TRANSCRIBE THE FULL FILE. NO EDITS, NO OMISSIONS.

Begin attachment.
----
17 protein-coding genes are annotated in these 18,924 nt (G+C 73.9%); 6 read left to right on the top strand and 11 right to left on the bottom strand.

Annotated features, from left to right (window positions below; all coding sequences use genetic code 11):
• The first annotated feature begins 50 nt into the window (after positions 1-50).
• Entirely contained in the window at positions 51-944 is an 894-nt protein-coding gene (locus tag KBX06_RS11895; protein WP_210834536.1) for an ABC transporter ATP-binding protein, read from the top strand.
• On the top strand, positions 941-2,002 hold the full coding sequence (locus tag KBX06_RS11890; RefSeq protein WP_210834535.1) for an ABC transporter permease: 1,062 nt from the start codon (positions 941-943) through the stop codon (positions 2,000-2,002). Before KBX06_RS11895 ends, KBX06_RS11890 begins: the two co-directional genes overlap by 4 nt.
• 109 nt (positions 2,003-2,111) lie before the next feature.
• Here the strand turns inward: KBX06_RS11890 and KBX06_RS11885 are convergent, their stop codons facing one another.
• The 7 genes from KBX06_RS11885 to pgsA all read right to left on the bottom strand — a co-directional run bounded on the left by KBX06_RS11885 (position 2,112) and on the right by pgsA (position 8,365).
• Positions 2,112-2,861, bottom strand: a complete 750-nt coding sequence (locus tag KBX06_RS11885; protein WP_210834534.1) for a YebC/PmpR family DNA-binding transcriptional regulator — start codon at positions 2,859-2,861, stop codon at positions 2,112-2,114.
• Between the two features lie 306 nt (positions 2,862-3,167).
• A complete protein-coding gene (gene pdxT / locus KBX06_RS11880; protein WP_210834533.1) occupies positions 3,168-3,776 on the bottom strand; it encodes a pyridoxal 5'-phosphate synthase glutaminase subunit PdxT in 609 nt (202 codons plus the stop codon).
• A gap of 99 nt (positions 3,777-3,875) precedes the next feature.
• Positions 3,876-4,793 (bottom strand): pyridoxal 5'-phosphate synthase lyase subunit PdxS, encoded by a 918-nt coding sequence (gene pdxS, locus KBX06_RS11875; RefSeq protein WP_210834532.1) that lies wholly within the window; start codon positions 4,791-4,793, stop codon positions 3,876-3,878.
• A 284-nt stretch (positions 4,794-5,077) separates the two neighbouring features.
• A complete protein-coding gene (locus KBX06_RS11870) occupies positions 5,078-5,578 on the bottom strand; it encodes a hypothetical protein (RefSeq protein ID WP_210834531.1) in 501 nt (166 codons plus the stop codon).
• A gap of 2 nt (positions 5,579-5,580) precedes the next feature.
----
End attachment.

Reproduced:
17 protein-coding genes are annotated in these 18,924 nt (G+C 73.9%); 6 read left to right on the top strand and 11 right to left on the bottom strand.

Annotated features, from left to right (window positions below; all coding sequences use genetic code 11):
• The first annotated feature begins 50 nt into the window (after positions 1-50).
• Entirely contained in the window at positions 51-944 is an 894-nt protein-coding gene (locus tag KBX06_RS11895; protein WP_210834536.1) for an ABC transporter ATP-binding protein, read from the top strand.
• On the top strand, positions 941-2,002 hold the full coding sequence (locus tag KBX06_RS11890; RefSeq protein WP_210834535.1) for an ABC transporter permease: 1,062 nt from the start codon (positions 941-943) through the stop codon (positions 2,000-2,002). Before KBX06_RS11895 ends, KBX06_RS11890 begins: the two co-directional genes overlap by 4 nt.
• 109 nt (positions 2,003-2,111) lie before the next feature.
• Here the strand turns inward: KBX06_RS11890 and KBX06_RS11885 are convergent, their stop codons facing one another.
• The 7 genes from KBX06_RS11885 to pgsA all read right to left on the bottom strand — a co-directional run bounded on the left by KBX06_RS11885 (position 2,112) and on the right by pgsA (position 8,365).
• Positions 2,112-2,861, bottom strand: a complete 750-nt coding sequence (locus tag KBX06_RS11885; protein WP_210834534.1) for a YebC/PmpR family DNA-binding transcriptional regulator — start codon at positions 2,859-2,861, stop codon at positions 2,112-2,114.
• Between the two features lie 306 nt (positions 2,862-3,167).
• A complete protein-coding gene (gene pdxT / locus KBX06_RS11880; protein WP_210834533.1) occupies positions 3,168-3,776 on the bottom strand; it encodes a pyridoxal 5'-phosphate synthase glutaminase subunit PdxT in 609 nt (202 codons plus the stop codon).
• A gap of 99 nt (positions 3,777-3,875) precedes the next feature.
• Positions 3,876-4,793 (bottom strand): pyridoxal 5'-phosphate synthase lyase subunit PdxS, encoded by a 918-nt coding sequence (gene pdxS, locus KBX06_RS11875; RefSeq protein WP_210834532.1) that lies wholly within the window; start codon positions 4,791-4,793, stop codon positions 3,876-3,878.
• A 284-nt stretch (positions 4,794-5,077) separates the two neighbouring features.
• A complete protein-coding gene (locus KBX06_RS11870) occupies positions 5,078-5,578 on the bottom strand; it encodes a hypothetical protein (RefSeq protein ID WP_210834531.1) in 501 nt (166 codons plus the stop codon).
• A gap of 2 nt (positions 5,579-5,580) precedes the next feature.